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Journal of Materials Science and Engineering A 3 (9) (2013) 609-614



Stable Blue Luminescence of Porous Silicon

afak Doan1, 2, Mehman irinov3, Ceren Bakse1, 2, Nihan Akn1, 2, Tark Asar1, 2, Emre Pikin1, 2, Tofig Memmedli1, 2 and Sleyman zelik1, 2
1. Department of Physics, Faculty of Science and Arts, University of Gazi, Teknikokullar, Ankara 06500, Turkey 2. Photonics Research Center, University of Gazi D-Block,Teknikokullar, Ankara 06500, Turkey 3. Department of Physics, Azerbaijan National Academy of Sciences, 1001 Az, Baku, Azerbaijan Republic Received: August 16, 2013 / Accepted: August 30, 2013 / Published: September 10, 2013. Abstract: In this study, porous silicon layers manufactured by using (100), 1-5 ohmcm p-type(boron doped) wafer by electrochemical etching in HF ethanol solution. Photoluminescence (PL) spectra, Fourier transform infrared spectroscopy (FTIR) features of anodically etched silicon obtained for different conditions studied and surface characteristics are investigated by atomic force microscopy (AFM). The room temperature PL spectra of chosen two samples prepared show a characteristic peak located at 652 nm (red) and 439 nm (blue). Obtained blue emission is high intense and stable. The porous layer of blue emitting sample is treated with acetone and HF in order to discern the blue PL mechanism source. Analysis of the FTIR data shows that the photoluminescence at this wavelength (439 nm) is not due to the oxide related defects and the carbon contamination but based on the porosity and surface related characteristics such as, the ratio of distance between pores and diameter of the pores obtained from AFM data. The blue emitting porous layers are obtained only by electrochemical etching without using special way of oxidizing, post illumination as done in many studies. The result may aid the development of light emitting diodes (LEDs), displays and photo detectors in the ultraviolet region which can be achieved by using only electrochemically etched silicon. Key words: Porous silicon, PL, FTIR, AFM, blue glow.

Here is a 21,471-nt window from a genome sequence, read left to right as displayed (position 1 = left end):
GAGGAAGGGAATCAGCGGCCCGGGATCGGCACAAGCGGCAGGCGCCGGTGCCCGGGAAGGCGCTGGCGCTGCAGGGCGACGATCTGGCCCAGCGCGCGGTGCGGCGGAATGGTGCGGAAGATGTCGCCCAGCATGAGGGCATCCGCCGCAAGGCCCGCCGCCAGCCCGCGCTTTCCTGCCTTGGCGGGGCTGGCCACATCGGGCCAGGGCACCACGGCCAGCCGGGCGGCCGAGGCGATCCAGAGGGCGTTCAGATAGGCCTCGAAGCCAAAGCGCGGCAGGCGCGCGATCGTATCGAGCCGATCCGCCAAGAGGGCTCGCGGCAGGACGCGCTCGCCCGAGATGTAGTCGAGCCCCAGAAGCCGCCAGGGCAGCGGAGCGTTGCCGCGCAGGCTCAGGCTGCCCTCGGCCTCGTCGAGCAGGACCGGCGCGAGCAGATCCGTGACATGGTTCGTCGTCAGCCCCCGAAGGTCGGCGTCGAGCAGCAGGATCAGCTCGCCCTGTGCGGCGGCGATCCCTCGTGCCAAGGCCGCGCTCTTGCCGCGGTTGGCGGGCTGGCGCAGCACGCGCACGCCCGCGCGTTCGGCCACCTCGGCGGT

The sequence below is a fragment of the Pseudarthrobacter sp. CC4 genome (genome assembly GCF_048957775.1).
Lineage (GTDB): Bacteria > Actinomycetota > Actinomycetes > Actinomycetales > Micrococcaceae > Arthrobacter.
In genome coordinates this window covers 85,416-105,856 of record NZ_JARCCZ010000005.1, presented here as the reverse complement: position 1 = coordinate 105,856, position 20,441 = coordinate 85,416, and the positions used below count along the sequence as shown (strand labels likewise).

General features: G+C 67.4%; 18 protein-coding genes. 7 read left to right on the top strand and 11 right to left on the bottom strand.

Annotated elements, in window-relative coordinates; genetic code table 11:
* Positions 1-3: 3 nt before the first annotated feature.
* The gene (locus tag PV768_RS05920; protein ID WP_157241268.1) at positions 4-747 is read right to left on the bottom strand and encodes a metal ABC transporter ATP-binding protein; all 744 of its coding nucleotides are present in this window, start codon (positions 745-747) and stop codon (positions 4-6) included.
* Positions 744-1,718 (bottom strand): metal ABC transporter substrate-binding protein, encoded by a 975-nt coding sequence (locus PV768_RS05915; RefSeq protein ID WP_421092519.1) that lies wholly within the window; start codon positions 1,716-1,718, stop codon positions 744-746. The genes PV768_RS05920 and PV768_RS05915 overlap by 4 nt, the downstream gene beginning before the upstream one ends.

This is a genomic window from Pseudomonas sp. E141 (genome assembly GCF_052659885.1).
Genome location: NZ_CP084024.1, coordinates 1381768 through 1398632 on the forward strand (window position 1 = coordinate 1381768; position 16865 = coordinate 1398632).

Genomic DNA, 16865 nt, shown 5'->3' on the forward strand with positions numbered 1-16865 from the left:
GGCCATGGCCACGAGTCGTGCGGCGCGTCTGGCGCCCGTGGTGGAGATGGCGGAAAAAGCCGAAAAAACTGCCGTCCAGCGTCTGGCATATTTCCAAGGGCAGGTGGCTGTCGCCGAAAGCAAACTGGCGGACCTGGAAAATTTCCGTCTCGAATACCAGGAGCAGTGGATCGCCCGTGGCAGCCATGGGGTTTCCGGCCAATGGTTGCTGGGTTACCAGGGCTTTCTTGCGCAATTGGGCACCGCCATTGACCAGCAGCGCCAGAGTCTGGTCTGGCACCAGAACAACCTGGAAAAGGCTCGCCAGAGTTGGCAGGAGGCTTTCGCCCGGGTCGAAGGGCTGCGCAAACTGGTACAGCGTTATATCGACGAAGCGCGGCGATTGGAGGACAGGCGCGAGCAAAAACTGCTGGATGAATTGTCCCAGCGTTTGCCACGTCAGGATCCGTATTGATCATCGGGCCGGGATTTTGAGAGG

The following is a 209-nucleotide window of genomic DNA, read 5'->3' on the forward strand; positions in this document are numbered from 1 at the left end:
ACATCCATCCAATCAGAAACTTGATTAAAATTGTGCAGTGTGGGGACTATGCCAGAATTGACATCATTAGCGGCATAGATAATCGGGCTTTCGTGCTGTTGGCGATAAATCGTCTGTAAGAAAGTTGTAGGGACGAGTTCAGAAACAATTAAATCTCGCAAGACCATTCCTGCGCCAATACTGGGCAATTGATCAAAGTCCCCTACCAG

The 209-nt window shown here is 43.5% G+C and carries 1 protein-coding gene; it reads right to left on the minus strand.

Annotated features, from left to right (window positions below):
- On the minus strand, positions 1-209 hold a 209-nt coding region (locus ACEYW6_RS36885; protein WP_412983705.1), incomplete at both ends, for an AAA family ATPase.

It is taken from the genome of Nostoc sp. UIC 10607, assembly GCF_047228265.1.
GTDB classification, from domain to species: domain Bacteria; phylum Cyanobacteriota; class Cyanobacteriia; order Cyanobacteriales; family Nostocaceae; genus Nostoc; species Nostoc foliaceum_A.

1. Introduction
Most common and easiest method of manufacturing porous silicon is electrochemical anodization. The foundation of porous silicon (PS) was first discovered in 1956 by Uhlir during silicon electro polishing experiments on silicon (Si) wafer by using hydrofluoric acid (HF) as an electrolyte while trying to etch the silicon. Under appropriate electrochemical conditions (current, HF concentration, doping concentration, etc.) it was observed that the silicon is not peeled of layer by layer, it preferred to form pores on it growing in the direction of the substrate [1]. Porous Si opens up exciting possibilities for creating optical devices in silicon and integrating electrical and optical devices with Si-based circuits. The

Corresponding: afak Doan, Ph.D. student, research field: solid state. E-mail:

characteristics of the PL change as the wavelength of emission changes from ultraviolet wavelengths to infrared wavelengths [2]. In 1990, the Photoluminescence of porous silicon firstly demonstrated in room temperature and gained much importance to define the mechanism behind this. Many models purposed to define the luminescence mechanism [3, 4]. In much studies, scientists give much attention to the red band emission of porous silicon because of the efficiency and stability of the PL peak and ease of obtaining [5-7]. In the literature, it is stated that the PL of the blue band is obtained when the sample contains a large amount of oxygen which has been achieved by oxidation, such as the exposure to boiling water [8]. Different to the oxidation process, blue PL can be achieved by applied illumination after anodized samples by white light without any oxidation processes